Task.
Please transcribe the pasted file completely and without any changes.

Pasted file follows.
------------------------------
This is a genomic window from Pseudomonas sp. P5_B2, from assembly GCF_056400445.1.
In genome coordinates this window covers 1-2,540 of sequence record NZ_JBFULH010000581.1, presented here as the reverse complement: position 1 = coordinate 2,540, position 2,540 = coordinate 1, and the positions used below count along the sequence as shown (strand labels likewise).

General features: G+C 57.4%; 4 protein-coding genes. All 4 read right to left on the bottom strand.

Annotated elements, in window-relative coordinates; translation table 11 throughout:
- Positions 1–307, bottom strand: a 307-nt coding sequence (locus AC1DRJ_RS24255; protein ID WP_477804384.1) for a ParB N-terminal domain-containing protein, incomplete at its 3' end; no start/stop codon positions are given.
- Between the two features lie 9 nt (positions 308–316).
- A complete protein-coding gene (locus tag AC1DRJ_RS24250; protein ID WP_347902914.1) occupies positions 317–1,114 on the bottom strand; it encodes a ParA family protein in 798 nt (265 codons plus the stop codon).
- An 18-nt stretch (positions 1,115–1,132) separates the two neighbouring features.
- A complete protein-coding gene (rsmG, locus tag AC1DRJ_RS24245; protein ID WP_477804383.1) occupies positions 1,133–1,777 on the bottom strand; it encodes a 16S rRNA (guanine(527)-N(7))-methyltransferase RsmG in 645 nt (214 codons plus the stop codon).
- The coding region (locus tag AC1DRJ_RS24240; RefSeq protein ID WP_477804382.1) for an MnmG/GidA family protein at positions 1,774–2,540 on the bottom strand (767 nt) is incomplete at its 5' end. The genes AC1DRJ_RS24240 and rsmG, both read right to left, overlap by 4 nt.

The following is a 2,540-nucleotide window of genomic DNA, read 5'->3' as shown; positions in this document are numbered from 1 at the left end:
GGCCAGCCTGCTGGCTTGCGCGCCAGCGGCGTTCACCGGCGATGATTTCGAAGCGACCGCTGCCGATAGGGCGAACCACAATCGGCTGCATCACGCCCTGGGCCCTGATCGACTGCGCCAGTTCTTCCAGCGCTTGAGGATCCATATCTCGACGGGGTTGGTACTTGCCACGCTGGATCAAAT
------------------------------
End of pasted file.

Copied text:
This is a genomic window from Pseudomonas sp. P5_B2, from assembly GCF_056400445.1.
In genome coordinates this window covers 1-2,540 of sequence record NZ_JBFULH010000581.1, presented here as the reverse complement: position 1 = coordinate 2,540, position 2,540 = coordinate 1, and the positions used below count along the sequence as shown (strand labels likewise).

General features: G+C 57.4%; 4 protein-coding genes. All 4 read right to left on the bottom strand.

Annotated elements, in window-relative coordinates; translation table 11 throughout:
- Positions 1–307, bottom strand: a 307-nt coding sequence (locus AC1DRJ_RS24255; protein ID WP_477804384.1) for a ParB N-terminal domain-containing protein, incomplete at its 3' end; no start/stop codon positions are given.
- Between the two features lie 9 nt (positions 308–316).
- A complete protein-coding gene (locus tag AC1DRJ_RS24250; protein ID WP_347902914.1) occupies positions 317–1,114 on the bottom strand; it encodes a ParA family protein in 798 nt (265 codons plus the stop codon).
- An 18-nt stretch (positions 1,115–1,132) separates the two neighbouring features.
- A complete protein-coding gene (rsmG, locus tag AC1DRJ_RS24245; protein ID WP_477804383.1) occupies positions 1,133–1,777 on the bottom strand; it encodes a 16S rRNA (guanine(527)-N(7))-methyltransferase RsmG in 645 nt (214 codons plus the stop codon).
- The coding region (locus tag AC1DRJ_RS24240; RefSeq protein ID WP_477804382.1) for an MnmG/GidA family protein at positions 1,774–2,540 on the bottom strand (767 nt) is incomplete at its 5' end. The genes AC1DRJ_RS24240 and rsmG, both read right to left, overlap by 4 nt.

The following is a 2,540-nucleotide window of genomic DNA, read 5'->3' as shown; positions in this document are numbered from 1 at the left end:
GGCCAGCCTGCTGGCTTGCGCGCCAGCGGCGTTCACCGGCGATGATTTCGAAGCGACCGCTGCCGATAGGGCGAACCACAATCGGCTGCATCACGCCCTGGGCCCTGATCGACTGCGCCAGTTCTTCCAGCGCTTGAGGATCCATATCTCGACGGGGTTGGTACTTGCCACGCTGGATCAAAT